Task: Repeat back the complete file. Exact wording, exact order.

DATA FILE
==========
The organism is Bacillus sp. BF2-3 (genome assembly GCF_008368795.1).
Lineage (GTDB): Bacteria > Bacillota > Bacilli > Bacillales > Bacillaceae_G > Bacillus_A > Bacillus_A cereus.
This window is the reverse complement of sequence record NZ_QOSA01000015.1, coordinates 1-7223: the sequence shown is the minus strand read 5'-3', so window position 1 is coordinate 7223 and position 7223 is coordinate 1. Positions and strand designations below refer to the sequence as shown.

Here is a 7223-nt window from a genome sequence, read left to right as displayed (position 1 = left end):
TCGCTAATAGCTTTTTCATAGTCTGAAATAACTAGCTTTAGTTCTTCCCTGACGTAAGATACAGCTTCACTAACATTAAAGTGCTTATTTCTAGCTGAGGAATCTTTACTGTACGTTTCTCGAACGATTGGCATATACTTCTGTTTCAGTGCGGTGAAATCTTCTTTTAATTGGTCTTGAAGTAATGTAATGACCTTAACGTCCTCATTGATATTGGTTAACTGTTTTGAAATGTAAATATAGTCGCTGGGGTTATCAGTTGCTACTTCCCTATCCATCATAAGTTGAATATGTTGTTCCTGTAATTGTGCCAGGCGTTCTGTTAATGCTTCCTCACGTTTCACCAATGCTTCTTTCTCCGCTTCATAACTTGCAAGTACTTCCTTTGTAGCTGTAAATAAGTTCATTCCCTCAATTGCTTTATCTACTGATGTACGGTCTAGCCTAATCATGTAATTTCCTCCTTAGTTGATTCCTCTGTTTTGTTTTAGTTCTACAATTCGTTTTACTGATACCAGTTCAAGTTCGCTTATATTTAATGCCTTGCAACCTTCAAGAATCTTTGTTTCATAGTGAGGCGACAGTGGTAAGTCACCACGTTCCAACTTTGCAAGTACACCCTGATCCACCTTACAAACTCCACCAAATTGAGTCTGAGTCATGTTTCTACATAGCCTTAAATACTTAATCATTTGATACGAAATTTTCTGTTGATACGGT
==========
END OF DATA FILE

The organism is Bacillus sp. BF2-3 (genome assembly GCF_008368795.1).
Lineage (GTDB): Bacteria > Bacillota > Bacilli > Bacillales > Bacillaceae_G > Bacillus_A > Bacillus_A cereus.
This window is the reverse complement of sequence record NZ_QOSA01000015.1, coordinates 1-7223: the sequence shown is the minus strand read 5'-3', so window position 1 is coordinate 7223 and position 7223 is coordinate 1. Positions and strand designations below refer to the sequence as shown.

Here is a 7223-nt window from a genome sequence, read left to right as displayed (position 1 = left end):
TCGCTAATAGCTTTTTCATAGTCTGAAATAACTAGCTTTAGTTCTTCCCTGACGTAAGATACAGCTTCACTAACATTAAAGTGCTTATTTCTAGCTGAGGAATCTTTACTGTACGTTTCTCGAACGATTGGCATATACTTCTGTTTCAGTGCGGTGAAATCTTCTTTTAATTGGTCTTGAAGTAATGTAATGACCTTAACGTCCTCATTGATATTGGTTAACTGTTTTGAAATGTAAATATAGTCGCTGGGGTTATCAGTTGCTACTTCCCTATCCATCATAAGTTGAATATGTTGTTCCTGTAATTGTGCCAGGCGTTCTGTTAATGCTTCCTCACGTTTCACCAATGCTTCTTTCTCCGCTTCATAACTTGCAAGTACTTCCTTTGTAGCTGTAAATAAGTTCATTCCCTCAATTGCTTTATCTACTGATGTACGGTCTAGCCTAATCATGTAATTTCCTCCTTAGTTGATTCCTCTGTTTTGTTTTAGTTCTACAATTCGTTTTACTGATACCAGTTCAAGTTCGCTTATATTTAATGCCTTGCAACCTTCAAGAATCTTTGTTTCATAGTGAGGCGACAGTGGTAAGTCACCACGTTCCAACTTTGCAAGTACACCCTGATCCACCTTACAAACTCCACCAAATTGAGTCTGAGTCATGTTTCTACATAGCCTTAAATACTTAATCATTTGATACGAAATTTTCTGTTGATACGGT